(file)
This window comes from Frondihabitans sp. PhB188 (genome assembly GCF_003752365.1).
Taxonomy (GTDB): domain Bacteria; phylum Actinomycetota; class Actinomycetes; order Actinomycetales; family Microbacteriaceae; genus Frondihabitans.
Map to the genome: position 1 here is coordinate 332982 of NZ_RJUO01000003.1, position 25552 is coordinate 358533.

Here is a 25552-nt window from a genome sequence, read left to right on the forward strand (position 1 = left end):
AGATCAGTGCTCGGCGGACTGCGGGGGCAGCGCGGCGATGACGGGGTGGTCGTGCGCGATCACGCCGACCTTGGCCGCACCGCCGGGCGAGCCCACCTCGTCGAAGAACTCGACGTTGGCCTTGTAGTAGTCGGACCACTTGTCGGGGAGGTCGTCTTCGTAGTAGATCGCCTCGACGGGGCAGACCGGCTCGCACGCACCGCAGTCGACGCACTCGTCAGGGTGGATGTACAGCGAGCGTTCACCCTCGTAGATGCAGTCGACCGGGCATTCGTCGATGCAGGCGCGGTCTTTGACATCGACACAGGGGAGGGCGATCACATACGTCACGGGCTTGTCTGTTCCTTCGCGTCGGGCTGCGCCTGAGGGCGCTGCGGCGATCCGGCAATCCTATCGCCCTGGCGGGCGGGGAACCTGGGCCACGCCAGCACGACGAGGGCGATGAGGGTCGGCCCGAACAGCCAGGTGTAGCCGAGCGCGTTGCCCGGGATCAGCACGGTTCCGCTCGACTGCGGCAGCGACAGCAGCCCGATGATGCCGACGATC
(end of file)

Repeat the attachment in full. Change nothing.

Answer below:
This window comes from Frondihabitans sp. PhB188 (genome assembly GCF_003752365.1).
Taxonomy (GTDB): domain Bacteria; phylum Actinomycetota; class Actinomycetes; order Actinomycetales; family Microbacteriaceae; genus Frondihabitans.
Map to the genome: position 1 here is coordinate 332982 of NZ_RJUO01000003.1, position 25552 is coordinate 358533.

Here is a 25552-nt window from a genome sequence, read left to right on the forward strand (position 1 = left end):
AGATCAGTGCTCGGCGGACTGCGGGGGCAGCGCGGCGATGACGGGGTGGTCGTGCGCGATCACGCCGACCTTGGCCGCACCGCCGGGCGAGCCCACCTCGTCGAAGAACTCGACGTTGGCCTTGTAGTAGTCGGACCACTTGTCGGGGAGGTCGTCTTCGTAGTAGATCGCCTCGACGGGGCAGACCGGCTCGCACGCACCGCAGTCGACGCACTCGTCAGGGTGGATGTACAGCGAGCGTTCACCCTCGTAGATGCAGTCGACCGGGCATTCGTCGATGCAGGCGCGGTCTTTGACATCGACACAGGGGAGGGCGATCACATACGTCACGGGCTTGTCTGTTCCTTCGCGTCGGGCTGCGCCTGAGGGCGCTGCGGCGATCCGGCAATCCTATCGCCCTGGCGGGCGGGGAACCTGGGCCACGCCAGCACGACGAGGGCGATGAGGGTCGGCCCGAACAGCCAGGTGTAGCCGAGCGCGTTGCCCGGGATCAGCACGGTTCCGCTCGACTGCGGCAGCGACAGCAGCCCGATGATGCCGACGATC